There is a commonly held perception that men who rock sagged pants, oversized shirts and embrace ‘thug life’ are more masculine.
However, fashion influencer Paul Fearon plans to change that notion, as he says there is still value in dressing well and looking clean.
Fearon said that while paying attention to fashion is not something that is impressed upon young Jamaican men as a masculine thing to do, it should be.
According to Fearon, there has been a generational shift in the attitudes surrounding masculinity, fuelled by urban rap culture.
“When you would watch the NBAs, you know, people like the Michael Jordans and Patrick Ewings people like the Scotty Pippens. You would see them showing up to games, pre games in suits and ties,” explained Fearon .
“And I remember watching when I was young, I’m like ‘Wow, these men are professional players and they’re dope, they’re going to a game looking so clean.’ They were wearing custom made suits and all that. And then what happened? The generation changed and now everybody is doing urban. So it was like the rappers were now influencing the new young players, it wasn’t the old legends, like the Michael Jordans and Patrick Ewings who always looked good,” added Fearon.
Fearon said, the move toward ‘urban swag’ has, for the most part, attacked and strangled the art of dressing well, noting that when he visits Jamaica yearly he is alarmed by the way young men present themselves.
“So sad to say, even our older men, they don’t take much interest in making sure they look presentable. And so that is being passed on to the younger generation,” said Fearon.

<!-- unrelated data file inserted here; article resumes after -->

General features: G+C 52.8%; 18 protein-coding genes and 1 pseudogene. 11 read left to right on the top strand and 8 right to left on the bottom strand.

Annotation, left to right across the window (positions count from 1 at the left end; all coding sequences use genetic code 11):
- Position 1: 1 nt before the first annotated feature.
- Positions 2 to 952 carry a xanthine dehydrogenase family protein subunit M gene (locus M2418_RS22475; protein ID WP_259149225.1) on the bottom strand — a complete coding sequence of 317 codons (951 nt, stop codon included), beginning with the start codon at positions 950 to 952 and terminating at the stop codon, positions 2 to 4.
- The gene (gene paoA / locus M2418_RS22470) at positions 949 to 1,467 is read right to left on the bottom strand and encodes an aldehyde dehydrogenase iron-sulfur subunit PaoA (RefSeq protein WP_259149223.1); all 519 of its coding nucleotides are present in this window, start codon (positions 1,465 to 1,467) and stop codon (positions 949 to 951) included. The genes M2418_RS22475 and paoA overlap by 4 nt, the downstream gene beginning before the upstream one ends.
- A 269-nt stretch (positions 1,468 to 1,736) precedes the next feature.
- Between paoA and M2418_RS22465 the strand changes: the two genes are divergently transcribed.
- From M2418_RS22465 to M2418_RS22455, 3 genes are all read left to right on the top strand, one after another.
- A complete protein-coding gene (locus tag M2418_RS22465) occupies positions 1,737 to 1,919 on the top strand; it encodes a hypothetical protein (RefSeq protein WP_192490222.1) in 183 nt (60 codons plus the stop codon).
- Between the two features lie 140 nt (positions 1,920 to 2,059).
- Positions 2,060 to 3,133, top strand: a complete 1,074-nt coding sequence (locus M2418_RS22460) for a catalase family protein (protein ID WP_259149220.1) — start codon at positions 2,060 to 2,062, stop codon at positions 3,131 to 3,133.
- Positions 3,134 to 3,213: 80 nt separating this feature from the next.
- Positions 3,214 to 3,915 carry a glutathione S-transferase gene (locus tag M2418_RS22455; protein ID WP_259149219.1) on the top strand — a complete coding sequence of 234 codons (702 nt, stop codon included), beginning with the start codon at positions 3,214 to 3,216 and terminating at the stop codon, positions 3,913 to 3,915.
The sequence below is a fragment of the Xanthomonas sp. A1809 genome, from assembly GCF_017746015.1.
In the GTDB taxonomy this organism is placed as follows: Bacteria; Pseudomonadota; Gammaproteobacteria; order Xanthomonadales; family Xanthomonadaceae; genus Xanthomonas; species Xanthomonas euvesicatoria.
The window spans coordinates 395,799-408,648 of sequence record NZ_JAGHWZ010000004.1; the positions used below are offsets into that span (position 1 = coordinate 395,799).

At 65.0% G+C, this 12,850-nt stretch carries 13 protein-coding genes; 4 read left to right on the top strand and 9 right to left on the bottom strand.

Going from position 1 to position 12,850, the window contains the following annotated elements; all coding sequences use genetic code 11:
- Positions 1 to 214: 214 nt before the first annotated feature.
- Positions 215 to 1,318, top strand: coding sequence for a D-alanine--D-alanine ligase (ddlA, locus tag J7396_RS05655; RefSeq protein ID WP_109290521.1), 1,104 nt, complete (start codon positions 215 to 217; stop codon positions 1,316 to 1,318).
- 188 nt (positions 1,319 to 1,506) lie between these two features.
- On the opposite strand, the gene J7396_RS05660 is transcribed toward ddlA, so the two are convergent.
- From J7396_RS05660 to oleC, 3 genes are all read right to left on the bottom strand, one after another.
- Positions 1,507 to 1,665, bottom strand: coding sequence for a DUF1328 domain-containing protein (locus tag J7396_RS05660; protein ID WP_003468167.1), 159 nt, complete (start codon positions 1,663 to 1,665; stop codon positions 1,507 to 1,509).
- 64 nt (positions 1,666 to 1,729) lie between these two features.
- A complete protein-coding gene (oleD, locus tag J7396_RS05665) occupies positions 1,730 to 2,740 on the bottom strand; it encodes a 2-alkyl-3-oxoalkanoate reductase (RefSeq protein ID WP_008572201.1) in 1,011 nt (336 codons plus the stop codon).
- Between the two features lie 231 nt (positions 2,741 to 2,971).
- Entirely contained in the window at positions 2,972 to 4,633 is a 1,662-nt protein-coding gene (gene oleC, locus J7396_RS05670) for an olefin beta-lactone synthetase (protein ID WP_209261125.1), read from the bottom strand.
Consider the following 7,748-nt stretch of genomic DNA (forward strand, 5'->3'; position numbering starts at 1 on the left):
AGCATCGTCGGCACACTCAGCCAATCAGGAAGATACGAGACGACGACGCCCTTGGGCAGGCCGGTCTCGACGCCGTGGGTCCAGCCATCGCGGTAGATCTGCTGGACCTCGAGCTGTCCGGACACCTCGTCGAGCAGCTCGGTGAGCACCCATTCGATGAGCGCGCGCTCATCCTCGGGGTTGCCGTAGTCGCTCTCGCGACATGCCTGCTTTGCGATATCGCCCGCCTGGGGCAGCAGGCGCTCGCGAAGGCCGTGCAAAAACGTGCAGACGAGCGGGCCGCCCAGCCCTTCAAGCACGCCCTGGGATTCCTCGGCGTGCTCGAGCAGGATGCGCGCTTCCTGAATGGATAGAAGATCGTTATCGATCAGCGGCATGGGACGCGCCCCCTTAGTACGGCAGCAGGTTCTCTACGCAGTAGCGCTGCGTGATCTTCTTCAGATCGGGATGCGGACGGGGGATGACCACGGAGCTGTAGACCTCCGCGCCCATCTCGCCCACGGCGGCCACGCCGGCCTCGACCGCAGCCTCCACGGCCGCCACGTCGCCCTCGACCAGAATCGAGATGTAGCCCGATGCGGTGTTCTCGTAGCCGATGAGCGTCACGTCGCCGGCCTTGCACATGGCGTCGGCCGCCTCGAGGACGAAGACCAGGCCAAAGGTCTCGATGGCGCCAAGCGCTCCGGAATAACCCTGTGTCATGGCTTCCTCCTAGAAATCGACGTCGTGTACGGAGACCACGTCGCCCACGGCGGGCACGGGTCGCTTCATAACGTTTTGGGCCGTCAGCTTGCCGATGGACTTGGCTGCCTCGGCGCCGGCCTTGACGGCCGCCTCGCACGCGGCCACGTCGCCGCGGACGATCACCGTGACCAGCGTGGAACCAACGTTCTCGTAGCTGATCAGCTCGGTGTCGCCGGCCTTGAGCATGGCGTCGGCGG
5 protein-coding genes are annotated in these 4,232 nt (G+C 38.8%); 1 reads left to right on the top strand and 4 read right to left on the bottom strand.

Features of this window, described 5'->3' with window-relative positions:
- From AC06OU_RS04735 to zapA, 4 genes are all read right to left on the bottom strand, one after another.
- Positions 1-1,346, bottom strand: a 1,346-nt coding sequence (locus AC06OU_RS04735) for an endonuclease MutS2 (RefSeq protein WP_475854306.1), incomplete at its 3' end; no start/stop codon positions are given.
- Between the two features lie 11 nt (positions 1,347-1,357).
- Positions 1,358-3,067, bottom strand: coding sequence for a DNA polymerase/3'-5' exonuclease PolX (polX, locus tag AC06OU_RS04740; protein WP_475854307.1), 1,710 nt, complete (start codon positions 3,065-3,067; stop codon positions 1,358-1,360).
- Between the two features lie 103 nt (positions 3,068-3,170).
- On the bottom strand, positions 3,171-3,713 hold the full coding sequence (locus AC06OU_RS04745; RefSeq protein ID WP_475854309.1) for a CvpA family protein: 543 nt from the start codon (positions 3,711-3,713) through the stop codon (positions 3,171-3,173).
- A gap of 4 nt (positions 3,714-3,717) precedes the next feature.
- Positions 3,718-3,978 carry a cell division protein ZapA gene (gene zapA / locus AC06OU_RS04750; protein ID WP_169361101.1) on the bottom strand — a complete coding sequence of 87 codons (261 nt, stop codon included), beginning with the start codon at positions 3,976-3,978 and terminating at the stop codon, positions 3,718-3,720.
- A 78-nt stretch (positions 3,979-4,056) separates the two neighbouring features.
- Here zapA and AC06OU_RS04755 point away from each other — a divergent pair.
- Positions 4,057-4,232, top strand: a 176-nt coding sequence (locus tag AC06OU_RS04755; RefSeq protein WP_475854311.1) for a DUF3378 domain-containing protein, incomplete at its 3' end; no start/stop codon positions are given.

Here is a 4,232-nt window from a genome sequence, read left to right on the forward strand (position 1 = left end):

Fearon further explained that young women are also fuelling the lack of attention men give to their appearance, adding that because they are still able to attract a mate, there is no incentive to change.
“I say this very cautiously. You know, I think women have a lot to do with it. If you are a woman and you’re with a guy who is not putting himself together, I think the onus is upon you to say, ‘hey, if you don’t know how to do it, let me help you in a nice way’,” Fearon said.
“It’s passed down from the mothers not making sure that the young man from their growing up [learn how to dress] because the harsh reality is children live what they learn. I’m the way I am loving fashion, because of my parents. You know, my mom made sure that I was always looking good from I was young. And it stuck with me, from primary school through high school,” he added.’
Looking good is a value that he’s taken with him throughout his life, noting that even when times are hard, dressing well can often provide a boost in confidence.
According to Fearon, confidence is a “soft skill” that he believes the nation’s men need that could help them transform other areas of their life.
For Fearon it is not just about using his platform to show off the newest piece in his wardrobe but to help young men restore confidence and pride in themselves.
“ I post to inspire, you know, young men can really see hey, you can look good, and not feel like you’re gay. Now it has the argument where if you look clean and fashionable, you are gay,” said Fearon.
“But I hope for me, dressing up and posting and being an influencer to others will help to change that,”added Fearon.
While noting that he doesn’t discriminate against any group, he wants to break the back of the stereotype and make it masculine again to dress well.